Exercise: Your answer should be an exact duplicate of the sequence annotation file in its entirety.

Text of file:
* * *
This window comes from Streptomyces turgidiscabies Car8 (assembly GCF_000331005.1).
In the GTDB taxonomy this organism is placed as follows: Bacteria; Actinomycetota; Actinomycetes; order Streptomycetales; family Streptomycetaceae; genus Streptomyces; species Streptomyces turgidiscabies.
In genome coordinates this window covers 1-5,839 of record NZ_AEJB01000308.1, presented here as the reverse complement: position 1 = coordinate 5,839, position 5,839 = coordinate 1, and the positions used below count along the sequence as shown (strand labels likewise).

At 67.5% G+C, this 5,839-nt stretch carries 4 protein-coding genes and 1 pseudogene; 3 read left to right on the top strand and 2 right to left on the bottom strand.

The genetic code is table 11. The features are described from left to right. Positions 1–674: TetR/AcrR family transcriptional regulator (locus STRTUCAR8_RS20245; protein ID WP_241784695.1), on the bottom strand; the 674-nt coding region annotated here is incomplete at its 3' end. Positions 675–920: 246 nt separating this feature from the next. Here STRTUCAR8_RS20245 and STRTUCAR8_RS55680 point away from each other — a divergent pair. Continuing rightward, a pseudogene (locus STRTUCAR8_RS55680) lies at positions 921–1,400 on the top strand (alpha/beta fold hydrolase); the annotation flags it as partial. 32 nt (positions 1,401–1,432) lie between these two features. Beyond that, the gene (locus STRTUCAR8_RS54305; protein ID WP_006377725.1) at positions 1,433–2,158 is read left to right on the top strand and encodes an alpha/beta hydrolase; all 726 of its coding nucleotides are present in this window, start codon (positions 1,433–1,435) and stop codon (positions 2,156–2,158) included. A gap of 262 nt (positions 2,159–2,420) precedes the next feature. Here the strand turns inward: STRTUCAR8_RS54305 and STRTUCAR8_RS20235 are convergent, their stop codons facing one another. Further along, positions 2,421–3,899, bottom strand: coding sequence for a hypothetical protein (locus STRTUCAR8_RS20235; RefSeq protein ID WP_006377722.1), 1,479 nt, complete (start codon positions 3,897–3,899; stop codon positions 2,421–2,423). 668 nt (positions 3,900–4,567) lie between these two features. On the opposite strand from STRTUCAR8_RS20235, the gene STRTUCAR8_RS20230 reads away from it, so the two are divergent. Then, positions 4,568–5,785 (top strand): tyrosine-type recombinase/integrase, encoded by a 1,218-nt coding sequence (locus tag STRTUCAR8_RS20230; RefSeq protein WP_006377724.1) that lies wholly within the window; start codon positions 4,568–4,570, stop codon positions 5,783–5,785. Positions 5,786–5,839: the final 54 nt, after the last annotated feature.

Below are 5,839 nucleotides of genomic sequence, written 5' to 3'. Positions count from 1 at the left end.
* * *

This window comes from Streptomyces turgidiscabies Car8 (assembly GCF_000331005.1).
In the GTDB taxonomy this organism is placed as follows: Bacteria; Actinomycetota; Actinomycetes; order Streptomycetales; family Streptomycetaceae; genus Streptomyces; species Streptomyces turgidiscabies.
In genome coordinates this window covers 1-5,839 of record NZ_AEJB01000308.1, presented here as the reverse complement: position 1 = coordinate 5,839, position 5,839 = coordinate 1, and the positions used below count along the sequence as shown (strand labels likewise).

At 67.5% G+C, this 5,839-nt stretch carries 4 protein-coding genes and 1 pseudogene; 3 read left to right on the top strand and 2 right to left on the bottom strand.

The genetic code is table 11. The features are described from left to right. Positions 1–674: TetR/AcrR family transcriptional regulator (locus STRTUCAR8_RS20245; protein ID WP_241784695.1), on the bottom strand; the 674-nt coding region annotated here is incomplete at its 3' end. Positions 675–920: 246 nt separating this feature from the next. Here STRTUCAR8_RS20245 and STRTUCAR8_RS55680 point away from each other — a divergent pair. Continuing rightward, a pseudogene (locus STRTUCAR8_RS55680) lies at positions 921–1,400 on the top strand (alpha/beta fold hydrolase); the annotation flags it as partial. 32 nt (positions 1,401–1,432) lie between these two features. Beyond that, the gene (locus STRTUCAR8_RS54305; protein ID WP_006377725.1) at positions 1,433–2,158 is read left to right on the top strand and encodes an alpha/beta hydrolase; all 726 of its coding nucleotides are present in this window, start codon (positions 1,433–1,435) and stop codon (positions 2,156–2,158) included. A gap of 262 nt (positions 2,159–2,420) precedes the next feature. Here the strand turns inward: STRTUCAR8_RS54305 and STRTUCAR8_RS20235 are convergent, their stop codons facing one another. Further along, positions 2,421–3,899, bottom strand: coding sequence for a hypothetical protein (locus STRTUCAR8_RS20235; RefSeq protein ID WP_006377722.1), 1,479 nt, complete (start codon positions 3,897–3,899; stop codon positions 2,421–2,423). 668 nt (positions 3,900–4,567) lie between these two features. On the opposite strand from STRTUCAR8_RS20235, the gene STRTUCAR8_RS20230 reads away from it, so the two are divergent. Then, positions 4,568–5,785 (top strand): tyrosine-type recombinase/integrase, encoded by a 1,218-nt coding sequence (locus tag STRTUCAR8_RS20230; RefSeq protein WP_006377724.1) that lies wholly within the window; start codon positions 4,568–4,570, stop codon positions 5,783–5,785. Positions 5,786–5,839: the final 54 nt, after the last annotated feature.

Below are 5,839 nucleotides of genomic sequence, written 5' to 3'. Positions count from 1 at the left end.